What Meiri and her colleagues at the Center have to offer Maine’s high school science students—and not incidentally their teachers—are curricula that bring together modern biomedical science, valuable health education and exposure to the wide range of career paths in STEM (Science Technology Engineering Mathematics) fields.

“The public health aspect of the curriculum is for everybody,” Meiri says. “We did a focus group in which we asked high school students, ‘How many of you are interested in science?’ and 50 percent of them said they were somewhat interested in science. But then when we asked, ‘How many of you are interested in learning about your own health and the diseases that affect your own health?’ 98 percent of them said, ‘Yeah, we’d be really interested in learning about that.’ So that’s something students want to learn. Every kid needs to know how to manage their health so that when they go to the doctor and the doctor says, ‘Oh you’ve got an ear infection, so you need to take these antibiotics.’ They need to understand why the doctor then says to them, ‘And don’t forget to finish the course.’ That’s something simple, but it is key to a lot of underlying problems with antibiotics, so understanding that sort of thing, we believe, will give more impetus to public health compliance.”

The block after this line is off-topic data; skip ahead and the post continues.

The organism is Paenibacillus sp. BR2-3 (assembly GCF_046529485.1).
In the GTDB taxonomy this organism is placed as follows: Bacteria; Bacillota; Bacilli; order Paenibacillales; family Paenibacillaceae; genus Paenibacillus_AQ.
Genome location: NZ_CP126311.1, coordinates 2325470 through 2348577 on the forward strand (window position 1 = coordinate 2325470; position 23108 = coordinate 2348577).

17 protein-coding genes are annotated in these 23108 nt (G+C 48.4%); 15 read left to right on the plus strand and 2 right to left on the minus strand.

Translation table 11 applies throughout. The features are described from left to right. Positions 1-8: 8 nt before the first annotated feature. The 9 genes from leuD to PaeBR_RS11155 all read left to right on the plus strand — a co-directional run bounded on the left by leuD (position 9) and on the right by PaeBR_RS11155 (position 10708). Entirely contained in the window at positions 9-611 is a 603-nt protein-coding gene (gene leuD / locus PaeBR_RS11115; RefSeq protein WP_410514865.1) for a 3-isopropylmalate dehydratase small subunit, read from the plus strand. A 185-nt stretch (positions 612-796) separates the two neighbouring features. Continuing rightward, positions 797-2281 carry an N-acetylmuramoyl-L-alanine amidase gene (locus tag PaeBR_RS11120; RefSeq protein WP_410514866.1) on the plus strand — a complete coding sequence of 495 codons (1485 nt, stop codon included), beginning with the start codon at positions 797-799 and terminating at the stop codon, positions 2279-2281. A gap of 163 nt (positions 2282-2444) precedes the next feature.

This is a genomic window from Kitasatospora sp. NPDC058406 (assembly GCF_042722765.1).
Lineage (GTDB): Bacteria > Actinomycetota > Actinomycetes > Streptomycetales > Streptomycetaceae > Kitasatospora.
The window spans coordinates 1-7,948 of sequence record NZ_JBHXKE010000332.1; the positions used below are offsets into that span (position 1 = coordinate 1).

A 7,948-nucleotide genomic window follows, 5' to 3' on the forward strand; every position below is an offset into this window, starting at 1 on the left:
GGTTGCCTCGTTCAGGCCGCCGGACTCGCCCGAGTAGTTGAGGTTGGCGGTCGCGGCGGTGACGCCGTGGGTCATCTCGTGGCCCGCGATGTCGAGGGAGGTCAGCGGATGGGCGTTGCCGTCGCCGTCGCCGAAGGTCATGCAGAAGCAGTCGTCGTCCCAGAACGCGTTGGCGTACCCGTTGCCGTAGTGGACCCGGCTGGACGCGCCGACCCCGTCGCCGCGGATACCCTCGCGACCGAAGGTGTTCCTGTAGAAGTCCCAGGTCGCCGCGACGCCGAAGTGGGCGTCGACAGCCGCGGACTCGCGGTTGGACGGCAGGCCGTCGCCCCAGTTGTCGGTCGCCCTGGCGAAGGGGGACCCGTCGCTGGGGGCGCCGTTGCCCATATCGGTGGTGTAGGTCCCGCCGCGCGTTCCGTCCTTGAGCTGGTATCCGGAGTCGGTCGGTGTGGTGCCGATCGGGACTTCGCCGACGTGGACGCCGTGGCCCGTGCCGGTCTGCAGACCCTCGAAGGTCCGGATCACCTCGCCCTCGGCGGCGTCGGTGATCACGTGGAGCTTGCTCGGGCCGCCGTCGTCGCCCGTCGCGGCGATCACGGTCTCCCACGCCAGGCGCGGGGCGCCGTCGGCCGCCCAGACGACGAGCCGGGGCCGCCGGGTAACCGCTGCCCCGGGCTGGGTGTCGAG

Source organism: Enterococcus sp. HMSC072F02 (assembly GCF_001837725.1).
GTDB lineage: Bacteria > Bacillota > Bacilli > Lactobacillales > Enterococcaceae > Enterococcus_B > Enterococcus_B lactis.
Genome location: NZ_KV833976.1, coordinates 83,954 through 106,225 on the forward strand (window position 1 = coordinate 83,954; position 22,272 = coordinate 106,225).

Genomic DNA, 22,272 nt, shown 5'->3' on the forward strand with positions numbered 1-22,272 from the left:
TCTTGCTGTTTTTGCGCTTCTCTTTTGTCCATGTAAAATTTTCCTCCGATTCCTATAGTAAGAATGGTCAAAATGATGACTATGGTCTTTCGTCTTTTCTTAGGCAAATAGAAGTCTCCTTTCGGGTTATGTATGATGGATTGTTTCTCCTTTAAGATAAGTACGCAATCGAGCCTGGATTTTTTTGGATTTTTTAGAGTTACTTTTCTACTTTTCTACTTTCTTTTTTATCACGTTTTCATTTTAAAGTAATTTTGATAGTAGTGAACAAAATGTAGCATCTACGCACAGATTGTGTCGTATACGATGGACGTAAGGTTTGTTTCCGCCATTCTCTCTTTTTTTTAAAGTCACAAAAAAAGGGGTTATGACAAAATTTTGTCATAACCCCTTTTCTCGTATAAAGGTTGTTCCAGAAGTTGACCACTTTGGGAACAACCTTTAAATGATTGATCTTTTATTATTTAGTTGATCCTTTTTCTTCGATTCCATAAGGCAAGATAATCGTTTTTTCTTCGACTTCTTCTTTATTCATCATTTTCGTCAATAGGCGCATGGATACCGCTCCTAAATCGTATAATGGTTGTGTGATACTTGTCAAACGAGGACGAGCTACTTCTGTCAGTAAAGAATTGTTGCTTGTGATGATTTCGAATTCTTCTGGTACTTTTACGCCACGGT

High school students in Boston are learning how infections spread using an activity that is part of “The Great Diseases” curriculum developed by St. George resident Karina Meiri and her team at Tufts Medical School. The curriculum is now being introduced to high schools in Maine.